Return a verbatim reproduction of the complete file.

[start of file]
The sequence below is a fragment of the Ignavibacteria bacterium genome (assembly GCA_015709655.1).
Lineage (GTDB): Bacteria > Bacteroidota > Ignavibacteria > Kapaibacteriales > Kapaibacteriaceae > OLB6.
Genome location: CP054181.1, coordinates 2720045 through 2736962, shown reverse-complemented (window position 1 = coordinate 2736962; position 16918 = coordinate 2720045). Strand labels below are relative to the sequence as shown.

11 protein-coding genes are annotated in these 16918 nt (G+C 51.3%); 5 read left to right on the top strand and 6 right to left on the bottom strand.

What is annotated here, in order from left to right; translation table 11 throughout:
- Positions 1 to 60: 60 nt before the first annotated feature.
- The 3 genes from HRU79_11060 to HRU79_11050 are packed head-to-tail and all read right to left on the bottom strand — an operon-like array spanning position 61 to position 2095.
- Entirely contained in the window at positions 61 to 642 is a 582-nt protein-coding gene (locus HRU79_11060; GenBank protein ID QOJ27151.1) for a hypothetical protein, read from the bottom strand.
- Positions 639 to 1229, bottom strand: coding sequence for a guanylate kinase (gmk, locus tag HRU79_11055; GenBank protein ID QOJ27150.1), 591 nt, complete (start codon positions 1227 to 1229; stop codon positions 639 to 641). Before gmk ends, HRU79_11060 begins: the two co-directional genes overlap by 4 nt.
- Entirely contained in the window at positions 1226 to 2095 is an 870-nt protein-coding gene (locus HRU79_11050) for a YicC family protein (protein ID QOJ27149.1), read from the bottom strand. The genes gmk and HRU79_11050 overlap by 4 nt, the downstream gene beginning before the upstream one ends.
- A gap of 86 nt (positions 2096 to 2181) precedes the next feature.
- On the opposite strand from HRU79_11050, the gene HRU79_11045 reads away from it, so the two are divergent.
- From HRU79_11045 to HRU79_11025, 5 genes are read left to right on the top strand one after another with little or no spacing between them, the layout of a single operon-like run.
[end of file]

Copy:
The sequence below is a fragment of the Ignavibacteria bacterium genome (assembly GCA_015709655.1).
Lineage (GTDB): Bacteria > Bacteroidota > Ignavibacteria > Kapaibacteriales > Kapaibacteriaceae > OLB6.
Genome location: CP054181.1, coordinates 2720045 through 2736962, shown reverse-complemented (window position 1 = coordinate 2736962; position 16918 = coordinate 2720045). Strand labels below are relative to the sequence as shown.

11 protein-coding genes are annotated in these 16918 nt (G+C 51.3%); 5 read left to right on the top strand and 6 right to left on the bottom strand.

What is annotated here, in order from left to right; translation table 11 throughout:
- Positions 1 to 60: 60 nt before the first annotated feature.
- The 3 genes from HRU79_11060 to HRU79_11050 are packed head-to-tail and all read right to left on the bottom strand — an operon-like array spanning position 61 to position 2095.
- Entirely contained in the window at positions 61 to 642 is a 582-nt protein-coding gene (locus HRU79_11060; GenBank protein ID QOJ27151.1) for a hypothetical protein, read from the bottom strand.
- Positions 639 to 1229, bottom strand: coding sequence for a guanylate kinase (gmk, locus tag HRU79_11055; GenBank protein ID QOJ27150.1), 591 nt, complete (start codon positions 1227 to 1229; stop codon positions 639 to 641). Before gmk ends, HRU79_11060 begins: the two co-directional genes overlap by 4 nt.
- Entirely contained in the window at positions 1226 to 2095 is an 870-nt protein-coding gene (locus HRU79_11050) for a YicC family protein (protein ID QOJ27149.1), read from the bottom strand. The genes gmk and HRU79_11050 overlap by 4 nt, the downstream gene beginning before the upstream one ends.
- A gap of 86 nt (positions 2096 to 2181) precedes the next feature.
- On the opposite strand from HRU79_11050, the gene HRU79_11045 reads away from it, so the two are divergent.
- From HRU79_11045 to HRU79_11025, 5 genes are read left to right on the top strand one after another with little or no spacing between them, the layout of a single operon-like run.